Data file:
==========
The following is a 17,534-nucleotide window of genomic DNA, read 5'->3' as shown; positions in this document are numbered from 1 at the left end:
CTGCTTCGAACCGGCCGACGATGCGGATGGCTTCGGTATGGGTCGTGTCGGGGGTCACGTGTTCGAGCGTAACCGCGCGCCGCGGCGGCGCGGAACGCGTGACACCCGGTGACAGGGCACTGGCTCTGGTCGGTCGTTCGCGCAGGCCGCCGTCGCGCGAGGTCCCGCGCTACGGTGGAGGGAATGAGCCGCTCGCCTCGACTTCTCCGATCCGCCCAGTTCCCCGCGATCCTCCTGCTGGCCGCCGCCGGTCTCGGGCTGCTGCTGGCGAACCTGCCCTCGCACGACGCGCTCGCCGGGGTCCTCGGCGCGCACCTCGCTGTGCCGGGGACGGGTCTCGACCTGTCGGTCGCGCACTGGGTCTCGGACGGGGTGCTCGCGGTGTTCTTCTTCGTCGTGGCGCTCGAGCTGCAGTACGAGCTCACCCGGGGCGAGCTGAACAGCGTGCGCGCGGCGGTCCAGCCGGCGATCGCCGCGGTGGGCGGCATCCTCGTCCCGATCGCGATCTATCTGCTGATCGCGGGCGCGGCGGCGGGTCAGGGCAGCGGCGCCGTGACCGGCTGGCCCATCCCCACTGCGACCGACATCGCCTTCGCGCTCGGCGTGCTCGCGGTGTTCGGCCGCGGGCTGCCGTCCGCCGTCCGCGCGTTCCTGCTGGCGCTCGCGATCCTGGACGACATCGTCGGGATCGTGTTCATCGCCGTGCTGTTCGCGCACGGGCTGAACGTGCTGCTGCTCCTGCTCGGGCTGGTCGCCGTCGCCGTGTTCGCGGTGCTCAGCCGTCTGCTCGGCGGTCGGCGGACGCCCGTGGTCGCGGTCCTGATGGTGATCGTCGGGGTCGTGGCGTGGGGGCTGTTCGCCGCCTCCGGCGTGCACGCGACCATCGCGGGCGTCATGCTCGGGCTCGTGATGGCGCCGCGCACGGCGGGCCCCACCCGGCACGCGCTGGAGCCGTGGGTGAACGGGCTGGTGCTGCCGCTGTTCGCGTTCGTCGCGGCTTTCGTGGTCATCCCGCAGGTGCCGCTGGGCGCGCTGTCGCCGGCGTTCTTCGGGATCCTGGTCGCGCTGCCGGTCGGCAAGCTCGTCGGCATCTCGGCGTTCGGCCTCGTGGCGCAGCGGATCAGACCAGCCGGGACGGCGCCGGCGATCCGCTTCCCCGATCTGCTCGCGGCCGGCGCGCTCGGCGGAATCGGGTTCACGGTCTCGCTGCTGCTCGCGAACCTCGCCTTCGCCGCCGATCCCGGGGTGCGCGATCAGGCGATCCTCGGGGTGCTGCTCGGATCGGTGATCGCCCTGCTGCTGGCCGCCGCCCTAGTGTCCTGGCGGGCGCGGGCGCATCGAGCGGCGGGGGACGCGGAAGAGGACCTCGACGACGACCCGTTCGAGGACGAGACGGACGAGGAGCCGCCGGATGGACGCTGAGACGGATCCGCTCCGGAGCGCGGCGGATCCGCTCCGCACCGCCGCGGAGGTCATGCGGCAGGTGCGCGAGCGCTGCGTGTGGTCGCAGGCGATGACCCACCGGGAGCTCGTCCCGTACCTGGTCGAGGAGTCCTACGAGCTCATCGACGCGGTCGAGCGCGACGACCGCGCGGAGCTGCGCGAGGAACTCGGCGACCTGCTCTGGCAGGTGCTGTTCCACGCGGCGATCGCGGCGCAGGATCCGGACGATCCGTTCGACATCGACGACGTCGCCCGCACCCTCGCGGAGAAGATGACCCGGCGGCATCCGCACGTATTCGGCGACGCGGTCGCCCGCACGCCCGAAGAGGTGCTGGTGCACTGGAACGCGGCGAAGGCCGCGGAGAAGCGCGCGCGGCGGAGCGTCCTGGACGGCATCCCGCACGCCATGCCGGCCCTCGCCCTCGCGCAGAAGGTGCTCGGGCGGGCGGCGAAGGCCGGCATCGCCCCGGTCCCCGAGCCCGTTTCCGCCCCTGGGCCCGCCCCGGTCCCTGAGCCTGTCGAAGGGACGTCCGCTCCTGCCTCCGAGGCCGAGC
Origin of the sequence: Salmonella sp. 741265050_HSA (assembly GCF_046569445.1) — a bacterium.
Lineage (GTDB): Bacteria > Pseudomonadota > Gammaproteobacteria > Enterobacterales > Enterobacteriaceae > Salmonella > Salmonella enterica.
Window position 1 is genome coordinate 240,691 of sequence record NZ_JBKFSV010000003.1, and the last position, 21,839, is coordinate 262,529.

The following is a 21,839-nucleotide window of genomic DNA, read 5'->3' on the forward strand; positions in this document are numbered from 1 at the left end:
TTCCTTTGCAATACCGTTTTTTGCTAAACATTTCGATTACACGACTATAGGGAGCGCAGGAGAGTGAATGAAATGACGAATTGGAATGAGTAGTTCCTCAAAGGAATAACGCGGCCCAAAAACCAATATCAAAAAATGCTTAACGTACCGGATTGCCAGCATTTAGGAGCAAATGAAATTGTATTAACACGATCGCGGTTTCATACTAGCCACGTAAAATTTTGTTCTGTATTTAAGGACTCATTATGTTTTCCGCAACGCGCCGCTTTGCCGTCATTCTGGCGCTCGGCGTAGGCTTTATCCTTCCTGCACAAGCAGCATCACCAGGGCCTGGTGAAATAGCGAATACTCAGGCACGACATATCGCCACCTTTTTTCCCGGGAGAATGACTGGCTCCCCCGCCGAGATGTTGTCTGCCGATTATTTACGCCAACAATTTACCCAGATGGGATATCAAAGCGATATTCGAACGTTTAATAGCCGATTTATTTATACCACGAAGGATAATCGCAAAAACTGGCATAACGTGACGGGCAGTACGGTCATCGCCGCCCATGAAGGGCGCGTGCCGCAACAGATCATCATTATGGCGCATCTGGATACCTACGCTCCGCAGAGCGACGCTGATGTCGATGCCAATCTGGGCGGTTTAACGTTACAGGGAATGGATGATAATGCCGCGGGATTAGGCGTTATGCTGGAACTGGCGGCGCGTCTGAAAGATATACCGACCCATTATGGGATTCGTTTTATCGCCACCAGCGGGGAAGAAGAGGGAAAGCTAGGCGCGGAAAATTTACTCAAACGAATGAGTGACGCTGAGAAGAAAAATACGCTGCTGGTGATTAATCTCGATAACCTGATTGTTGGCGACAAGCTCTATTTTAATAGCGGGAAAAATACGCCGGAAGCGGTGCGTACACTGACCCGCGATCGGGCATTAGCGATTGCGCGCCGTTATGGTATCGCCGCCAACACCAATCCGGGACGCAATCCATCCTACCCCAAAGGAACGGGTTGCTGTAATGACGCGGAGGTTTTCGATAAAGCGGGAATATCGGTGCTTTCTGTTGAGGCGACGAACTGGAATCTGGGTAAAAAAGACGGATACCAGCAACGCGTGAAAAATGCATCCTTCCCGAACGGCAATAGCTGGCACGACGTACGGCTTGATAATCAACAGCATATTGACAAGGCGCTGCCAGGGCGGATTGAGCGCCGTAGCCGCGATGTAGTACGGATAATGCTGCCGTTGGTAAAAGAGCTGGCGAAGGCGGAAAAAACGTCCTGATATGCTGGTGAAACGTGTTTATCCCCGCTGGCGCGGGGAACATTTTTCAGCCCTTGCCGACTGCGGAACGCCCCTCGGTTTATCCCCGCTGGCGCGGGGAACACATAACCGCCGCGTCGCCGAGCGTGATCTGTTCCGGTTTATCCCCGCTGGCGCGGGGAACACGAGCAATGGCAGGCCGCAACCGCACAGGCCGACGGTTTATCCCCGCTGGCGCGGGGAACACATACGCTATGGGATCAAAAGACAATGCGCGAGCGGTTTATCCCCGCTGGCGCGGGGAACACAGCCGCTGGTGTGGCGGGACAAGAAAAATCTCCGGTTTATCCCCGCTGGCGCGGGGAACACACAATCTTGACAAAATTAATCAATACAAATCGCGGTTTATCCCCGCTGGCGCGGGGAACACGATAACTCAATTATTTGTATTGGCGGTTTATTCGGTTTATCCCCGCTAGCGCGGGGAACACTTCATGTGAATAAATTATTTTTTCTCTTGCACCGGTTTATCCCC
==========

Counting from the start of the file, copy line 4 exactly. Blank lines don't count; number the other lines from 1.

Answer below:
Lineage (GTDB): Bacteria > Pseudomonadota > Gammaproteobacteria > Enterobacterales > Enterobacteriaceae > Salmonella > Salmonella enterica.